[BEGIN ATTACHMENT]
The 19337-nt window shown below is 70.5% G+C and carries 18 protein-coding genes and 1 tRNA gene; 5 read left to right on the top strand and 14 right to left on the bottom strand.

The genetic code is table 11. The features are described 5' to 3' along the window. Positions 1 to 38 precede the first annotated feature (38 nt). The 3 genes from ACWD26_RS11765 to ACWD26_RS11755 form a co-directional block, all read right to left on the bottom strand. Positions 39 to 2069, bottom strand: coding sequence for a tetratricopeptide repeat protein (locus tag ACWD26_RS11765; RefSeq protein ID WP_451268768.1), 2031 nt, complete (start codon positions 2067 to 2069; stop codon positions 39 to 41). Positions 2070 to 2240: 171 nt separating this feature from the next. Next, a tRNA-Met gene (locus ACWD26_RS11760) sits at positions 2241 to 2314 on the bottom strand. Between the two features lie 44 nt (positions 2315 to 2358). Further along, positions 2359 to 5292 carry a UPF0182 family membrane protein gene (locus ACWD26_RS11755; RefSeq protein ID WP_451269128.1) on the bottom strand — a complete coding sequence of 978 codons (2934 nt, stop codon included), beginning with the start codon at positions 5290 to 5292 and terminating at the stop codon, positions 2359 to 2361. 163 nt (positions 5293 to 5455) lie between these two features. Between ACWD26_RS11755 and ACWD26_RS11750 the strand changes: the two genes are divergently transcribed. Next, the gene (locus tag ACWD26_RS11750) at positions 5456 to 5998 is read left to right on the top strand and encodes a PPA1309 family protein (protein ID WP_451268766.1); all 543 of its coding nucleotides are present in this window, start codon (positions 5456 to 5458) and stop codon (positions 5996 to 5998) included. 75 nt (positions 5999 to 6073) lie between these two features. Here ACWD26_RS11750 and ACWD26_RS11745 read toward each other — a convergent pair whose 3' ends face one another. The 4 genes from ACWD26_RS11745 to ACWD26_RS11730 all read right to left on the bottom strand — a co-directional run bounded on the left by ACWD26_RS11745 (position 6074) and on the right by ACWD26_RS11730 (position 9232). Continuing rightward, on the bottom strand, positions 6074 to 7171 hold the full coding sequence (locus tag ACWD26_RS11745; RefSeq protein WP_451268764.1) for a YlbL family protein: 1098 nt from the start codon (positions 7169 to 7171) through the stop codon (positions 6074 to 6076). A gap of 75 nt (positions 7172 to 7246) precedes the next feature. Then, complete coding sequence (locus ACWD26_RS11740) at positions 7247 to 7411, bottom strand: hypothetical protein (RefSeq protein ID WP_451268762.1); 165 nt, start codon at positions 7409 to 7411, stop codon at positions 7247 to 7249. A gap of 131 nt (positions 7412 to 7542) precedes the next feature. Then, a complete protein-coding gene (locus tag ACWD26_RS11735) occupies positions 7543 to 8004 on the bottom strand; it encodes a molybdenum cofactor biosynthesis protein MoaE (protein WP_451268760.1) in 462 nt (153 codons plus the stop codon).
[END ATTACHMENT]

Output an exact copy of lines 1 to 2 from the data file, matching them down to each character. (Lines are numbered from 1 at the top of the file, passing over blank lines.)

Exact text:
The 19337-nt window shown below is 70.5% G+C and carries 18 protein-coding genes and 1 tRNA gene; 5 read left to right on the top strand and 14 right to left on the bottom strand.

The genetic code is table 11. The features are described 5' to 3' along the window. Positions 1 to 38 precede the first annotated feature (38 nt). The 3 genes from ACWD26_RS11765 to ACWD26_RS11755 form a co-directional block, all read right to left on the bottom strand. Positions 39 to 2069, bottom strand: coding sequence for a tetratricopeptide repeat protein (locus tag ACWD26_RS11765; RefSeq protein ID WP_451268768.1), 2031 nt, complete (start codon positions 2067 to 2069; stop codon positions 39 to 41). Positions 2070 to 2240: 171 nt separating this feature from the next. Next, a tRNA-Met gene (locus ACWD26_RS11760) sits at positions 2241 to 2314 on the bottom strand. Between the two features lie 44 nt (positions 2315 to 2358). Further along, positions 2359 to 5292 carry a UPF0182 family membrane protein gene (locus ACWD26_RS11755; RefSeq protein ID WP_451269128.1) on the bottom strand — a complete coding sequence of 978 codons (2934 nt, stop codon included), beginning with the start codon at positions 5290 to 5292 and terminating at the stop codon, positions 2359 to 2361. 163 nt (positions 5293 to 5455) lie between these two features. Between ACWD26_RS11755 and ACWD26_RS11750 the strand changes: the two genes are divergently transcribed. Next, the gene (locus tag ACWD26_RS11750) at positions 5456 to 5998 is read left to right on the top strand and encodes a PPA1309 family protein (protein ID WP_451268766.1); all 543 of its coding nucleotides are present in this window, start codon (positions 5456 to 5458) and stop codon (positions 5996 to 5998) included. 75 nt (positions 5999 to 6073) lie between these two features. Here ACWD26_RS11750 and ACWD26_RS11745 read toward each other — a convergent pair whose 3' ends face one another. The 4 genes from ACWD26_RS11745 to ACWD26_RS11730 all read right to left on the bottom strand — a co-directional run bounded on the left by ACWD26_RS11745 (position 6074) and on the right by ACWD26_RS11730 (position 9232). Continuing rightward, on the bottom strand, positions 6074 to 7171 hold the full coding sequence (locus tag ACWD26_RS11745; RefSeq protein WP_451268764.1) for a YlbL family protein: 1098 nt from the start codon (positions 7169 to 7171) through the stop codon (positions 6074 to 6076). A gap of 75 nt (positions 7172 to 7246) precedes the next feature. Then, complete coding sequence (locus ACWD26_RS11740) at positions 7247 to 7411, bottom strand: hypothetical protein (RefSeq protein ID WP_451268762.1); 165 nt, start codon at positions 7409 to 7411, stop codon at positions 7247 to 7249. A gap of 131 nt (positions 7412 to 7542) precedes the next feature. Then, a complete protein-coding gene (locus tag ACWD26_RS11735) occupies positions 7543 to 8004 on the bottom strand; it encodes a molybdenum cofactor biosynthesis protein MoaE (protein WP_451268760.1) in 462 nt (153 codons plus the stop codon).